Thursday, November 5, 2009

Lucifer Vol. 1 - Devil in the Gateway

Lucifer Vol. 1 - Devil in the Gateway
By Mike Carey

It goes without saying that most efforts to match Neil Gaiman's now legendary Sandman are destined to fall short of the mark. It also goes without saying that in writing a spinoff to Sandman, Mike Carey ended up in the unfortunate (and at times unfair) position of having his comic be relentlessly compared to Gaiman's landmark series.

And yes, I am going to further poke at the wound in this series of blog posts.

Two arcs (one from a miniseries) and a single issue make up the opening trade in the 11-volume Lucifer series, which is based on the portrait of Lucifer painted in the Sandman arc Season of Mists. Are the stories collected here any good?

Yes, they are good. Not great, but certainly good.

In the opening arc, Lucifer, who abandoned hell in aforementioned Sandman arc, is given a task to do. A task from God. The big guy has a problem, you see -- elder gods mucking with humanity in a bad way, and this will cause Big Problems -- so he goes to Lucifer to take care of the matter. An odd choice. Wonder what God is up to?

The watercoloured art in this first arc is great. The concepts are interesting, if vague, and the dialogue largely rings true. The resolution falls a bit flat, however, though it does feel as if it sets up future events. (As of this reading, I don't know if that's the case, but I assume so.) All in all, s solid start.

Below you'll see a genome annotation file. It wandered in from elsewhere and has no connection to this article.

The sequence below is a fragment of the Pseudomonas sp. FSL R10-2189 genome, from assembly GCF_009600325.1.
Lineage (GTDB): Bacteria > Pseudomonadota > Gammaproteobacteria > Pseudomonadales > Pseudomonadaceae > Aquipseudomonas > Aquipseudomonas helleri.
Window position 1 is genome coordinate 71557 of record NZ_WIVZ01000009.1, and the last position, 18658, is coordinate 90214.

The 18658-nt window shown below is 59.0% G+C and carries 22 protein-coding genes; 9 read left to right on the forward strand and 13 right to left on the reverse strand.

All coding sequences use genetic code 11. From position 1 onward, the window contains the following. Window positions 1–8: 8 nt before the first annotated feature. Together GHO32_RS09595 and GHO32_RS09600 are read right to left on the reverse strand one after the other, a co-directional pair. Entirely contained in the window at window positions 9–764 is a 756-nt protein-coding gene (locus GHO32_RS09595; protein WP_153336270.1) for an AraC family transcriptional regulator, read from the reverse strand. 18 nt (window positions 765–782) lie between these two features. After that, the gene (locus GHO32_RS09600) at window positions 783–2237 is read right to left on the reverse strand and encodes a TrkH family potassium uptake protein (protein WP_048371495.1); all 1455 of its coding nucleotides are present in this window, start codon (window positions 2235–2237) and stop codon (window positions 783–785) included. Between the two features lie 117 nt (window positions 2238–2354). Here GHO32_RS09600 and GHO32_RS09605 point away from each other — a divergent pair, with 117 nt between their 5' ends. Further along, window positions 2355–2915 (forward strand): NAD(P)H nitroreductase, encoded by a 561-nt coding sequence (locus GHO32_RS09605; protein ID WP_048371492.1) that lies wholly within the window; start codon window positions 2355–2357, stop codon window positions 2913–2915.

The second arc sort of picks up where the first left off, and involves a deck of cards filled with ... I dunno, spirits or demons or something. Carey obviously had some neat ideas he wanted to play around with, but I felt like this arc was unrefined and unfocused. You could see where he wanted to go, the themes with which he wanted to play and the ideas he wanted to seed, but it didn't quite click. A noble effort, to be sure, and certainly not bad, but clearly too early for Carey to start hitting his stride.

Not a bad start. I look forward to Vol. 2, in which (I'm pretty sure) the series' regular artist comes on board.

An earlier version of this review was originally posted at

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